Wednesday, 8 February 2012

REVIEW - Hyundai i40 Tourer Premium

This month saw me test the new Hyundai i40, in its estate form. With the family car market being a tough one, any new entrants wishing to make a serious mark have to offer something special. The i40 does just this; it oozes quality throughout. It scored 41/50 which is extremely impressive. To see how this score was reached, read on...

Looks - 9/10

What a wonderful piece of styling. The i40 Tourer is a very pretty car. There are sweeping lines and the car looks sleek and compact. My favourite angle on this car is the one stretching from the front wheel arch right to the tail light. From the rear the i40 manages to avoid looking like a hearse, as some estate cars do. The Premium model sits on 18-inch alloy wheels and fit in well to the design. The daytime-running lights are also in a fluid shape and add a touch of elegance to the exterior appearance. Inside the cabin there are more brilliant things to look at. With lavishings of leather everywhere coupled with aluminium-effect and piano black trim, the interior looks and feels just as good as the outside. There is also a panoramic sunroof stretching from front to back, which makes the cabin light and airy when not covered by the electrically-operated blinds.

Handling/Performance - 8/10

My test car was fitted with the 1.7-litre CRDi 136PS diesel engine, coupled to the automatic gearbox. On paper the 0-62mph time of 12 seconds gives an impression of lacking power. This isn't the case however. The engine has ample torque and always feels like it can 'get up and go'. The ride was extremely comfortable even with the low profile tyres fitted to the 18-inch alloys. The steering is nicely weighted and the driving position is adjustable to suit personal taste. The seats themselves were very comfortable for long journeys partly down to the electronically adjustable lumbar support. The automatic box also has shift paddles behind the steering wheel, which were useful to try and exert some sort of control over gear changes when driving on twistier A-roads.

Economy - 7/10

One of the reasons I have never been the greatest lover of automatic gearboxes is the effect they have on fuel consumption. The automatic gearbox will allow 47.1 mpg on a combined cycle, which is not unreasonable for a car of this size. The problem is that it is overshadowed by the manual, which will do 55.4 mpg. In its standard form, emissions are 134 g/km. This puts it in VED band E at a cost of £115 for 12 months. The automatic? Well that puts out 159 g/km and band G will cost you £165. Thank you very much says the Government. The reason the score is a 7 is that there is another version of the same engine, which puts out a mere 119 g/km CO2, called the 'Blue Drive'. This is very impressive for a 1.7-litre and means that your road tax would only cost £30 for 12 months. And the power lost in a bid to gain extra green credentials and fewer carbon dioxides? None!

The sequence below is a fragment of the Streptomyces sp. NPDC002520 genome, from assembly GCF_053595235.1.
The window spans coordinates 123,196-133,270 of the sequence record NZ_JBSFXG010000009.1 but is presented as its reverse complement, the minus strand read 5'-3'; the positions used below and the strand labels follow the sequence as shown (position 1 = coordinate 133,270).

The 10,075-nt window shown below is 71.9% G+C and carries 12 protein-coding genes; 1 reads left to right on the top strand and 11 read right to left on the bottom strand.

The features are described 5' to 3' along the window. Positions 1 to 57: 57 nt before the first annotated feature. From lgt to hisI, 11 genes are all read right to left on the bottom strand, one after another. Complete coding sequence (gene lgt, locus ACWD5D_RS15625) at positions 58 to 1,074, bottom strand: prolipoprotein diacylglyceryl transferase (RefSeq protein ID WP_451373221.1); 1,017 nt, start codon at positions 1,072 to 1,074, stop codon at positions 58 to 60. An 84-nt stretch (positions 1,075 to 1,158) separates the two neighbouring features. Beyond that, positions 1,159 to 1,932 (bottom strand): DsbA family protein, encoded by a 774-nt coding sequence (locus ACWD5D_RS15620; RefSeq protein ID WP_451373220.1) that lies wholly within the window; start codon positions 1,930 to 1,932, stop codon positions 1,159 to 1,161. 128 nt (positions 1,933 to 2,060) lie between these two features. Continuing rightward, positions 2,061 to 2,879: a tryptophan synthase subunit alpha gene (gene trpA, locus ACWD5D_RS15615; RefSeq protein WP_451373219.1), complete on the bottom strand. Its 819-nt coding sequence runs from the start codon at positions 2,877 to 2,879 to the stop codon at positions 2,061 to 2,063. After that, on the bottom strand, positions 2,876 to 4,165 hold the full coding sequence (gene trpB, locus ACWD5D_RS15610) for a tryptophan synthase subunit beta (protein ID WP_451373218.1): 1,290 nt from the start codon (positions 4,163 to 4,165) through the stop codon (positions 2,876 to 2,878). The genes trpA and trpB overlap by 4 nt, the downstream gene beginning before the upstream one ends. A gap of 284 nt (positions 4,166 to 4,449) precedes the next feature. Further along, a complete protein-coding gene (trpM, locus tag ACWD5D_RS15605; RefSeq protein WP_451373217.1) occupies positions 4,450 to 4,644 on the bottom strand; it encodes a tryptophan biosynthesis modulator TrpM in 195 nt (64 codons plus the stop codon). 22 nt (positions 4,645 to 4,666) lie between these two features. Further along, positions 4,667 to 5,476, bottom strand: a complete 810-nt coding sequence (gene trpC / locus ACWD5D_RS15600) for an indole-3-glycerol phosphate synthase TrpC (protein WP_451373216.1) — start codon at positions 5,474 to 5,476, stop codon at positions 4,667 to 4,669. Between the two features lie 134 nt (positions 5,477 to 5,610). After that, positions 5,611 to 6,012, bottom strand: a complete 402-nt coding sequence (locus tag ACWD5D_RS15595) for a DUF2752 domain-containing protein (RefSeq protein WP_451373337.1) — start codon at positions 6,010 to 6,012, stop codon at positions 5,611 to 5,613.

Practicality - 10/10

The i40 Tourer offers everything that could be reasonably expected. The boot is vast, with a capacity of 553-litres(1,719-litres) with the rear seats up(down) which is plenty. There is a load cover and cargo net included as standard fitments which can easily be removed. There are little compartments out of view to store valuables, and a spare wheel is still present. Bonus points for the boot space alone. In the cabin there is plenty of space, and I do not doubt that 5 adults could occupy it without sitting on top of each other. The Premium model has heated front seats as standard, and parking sensors front and rear, coupled to a reversing camera. This makes manouvering easy, as does the ample visibility from the mirrors. The Premium also has keyless entry and a push-start button, meaning the key need never leave your pocket.

Fun - 7/10

Whilst the i40 is loaded with many gadgets and features, there's just a slight lack of fun. In truth, this being a family estate car, fun is slightly less relevant. There was plenty to keep you busy behind the wheel, with excellent connectivity in the form of direct iPod control and built-in bluetooth. The paddle shifts were fun on an A-road blast, but still not more preferable than a manual. The fun factor in a drive is hard to achieve with a big heavy estate car, but the i40 Tourer certainly has a good go.

Concluding Remarks

I thoroughly enjoyed my time with the i40 Tourer. Hyundai has come a long way in recent years and offer a serious competitor to the Mondeo and 3-Series that are popular family saloon cars. Both would be far outclassed by the i40's list of standard equipment, and with prices for the premium starting at £23,395 OTR, by its price too. For a brochure or to arrange a test drive, go to or visit your local Hyundai dealership.

Total Score - 41/50

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